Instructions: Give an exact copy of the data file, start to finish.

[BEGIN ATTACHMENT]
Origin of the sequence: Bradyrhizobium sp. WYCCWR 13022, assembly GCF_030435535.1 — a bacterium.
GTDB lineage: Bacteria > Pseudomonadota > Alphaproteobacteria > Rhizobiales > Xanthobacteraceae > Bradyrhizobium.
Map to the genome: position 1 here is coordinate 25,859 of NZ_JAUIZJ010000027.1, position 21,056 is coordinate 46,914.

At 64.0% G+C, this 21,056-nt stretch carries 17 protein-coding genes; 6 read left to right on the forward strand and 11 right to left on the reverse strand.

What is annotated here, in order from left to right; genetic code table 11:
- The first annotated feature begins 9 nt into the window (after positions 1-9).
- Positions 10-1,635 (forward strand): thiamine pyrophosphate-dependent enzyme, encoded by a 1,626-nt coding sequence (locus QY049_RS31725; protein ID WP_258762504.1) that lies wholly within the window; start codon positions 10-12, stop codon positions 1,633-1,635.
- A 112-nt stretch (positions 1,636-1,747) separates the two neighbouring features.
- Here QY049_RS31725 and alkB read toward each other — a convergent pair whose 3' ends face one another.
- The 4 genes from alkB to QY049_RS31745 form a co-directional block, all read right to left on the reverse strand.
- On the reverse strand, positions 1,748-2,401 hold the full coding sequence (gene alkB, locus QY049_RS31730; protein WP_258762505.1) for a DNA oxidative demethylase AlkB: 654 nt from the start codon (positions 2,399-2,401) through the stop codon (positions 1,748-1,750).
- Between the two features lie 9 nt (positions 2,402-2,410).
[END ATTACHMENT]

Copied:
Origin of the sequence: Bradyrhizobium sp. WYCCWR 13022, assembly GCF_030435535.1 — a bacterium.
GTDB lineage: Bacteria > Pseudomonadota > Alphaproteobacteria > Rhizobiales > Xanthobacteraceae > Bradyrhizobium.
Map to the genome: position 1 here is coordinate 25,859 of NZ_JAUIZJ010000027.1, position 21,056 is coordinate 46,914.

At 64.0% G+C, this 21,056-nt stretch carries 17 protein-coding genes; 6 read left to right on the forward strand and 11 right to left on the reverse strand.

What is annotated here, in order from left to right; genetic code table 11:
- The first annotated feature begins 9 nt into the window (after positions 1-9).
- Positions 10-1,635 (forward strand): thiamine pyrophosphate-dependent enzyme, encoded by a 1,626-nt coding sequence (locus QY049_RS31725; protein ID WP_258762504.1) that lies wholly within the window; start codon positions 10-12, stop codon positions 1,633-1,635.
- A 112-nt stretch (positions 1,636-1,747) separates the two neighbouring features.
- Here QY049_RS31725 and alkB read toward each other — a convergent pair whose 3' ends face one another.
- The 4 genes from alkB to QY049_RS31745 form a co-directional block, all read right to left on the reverse strand.
- On the reverse strand, positions 1,748-2,401 hold the full coding sequence (gene alkB, locus QY049_RS31730; protein WP_258762505.1) for a DNA oxidative demethylase AlkB: 654 nt from the start codon (positions 2,399-2,401) through the stop codon (positions 1,748-1,750).
- Between the two features lie 9 nt (positions 2,402-2,410).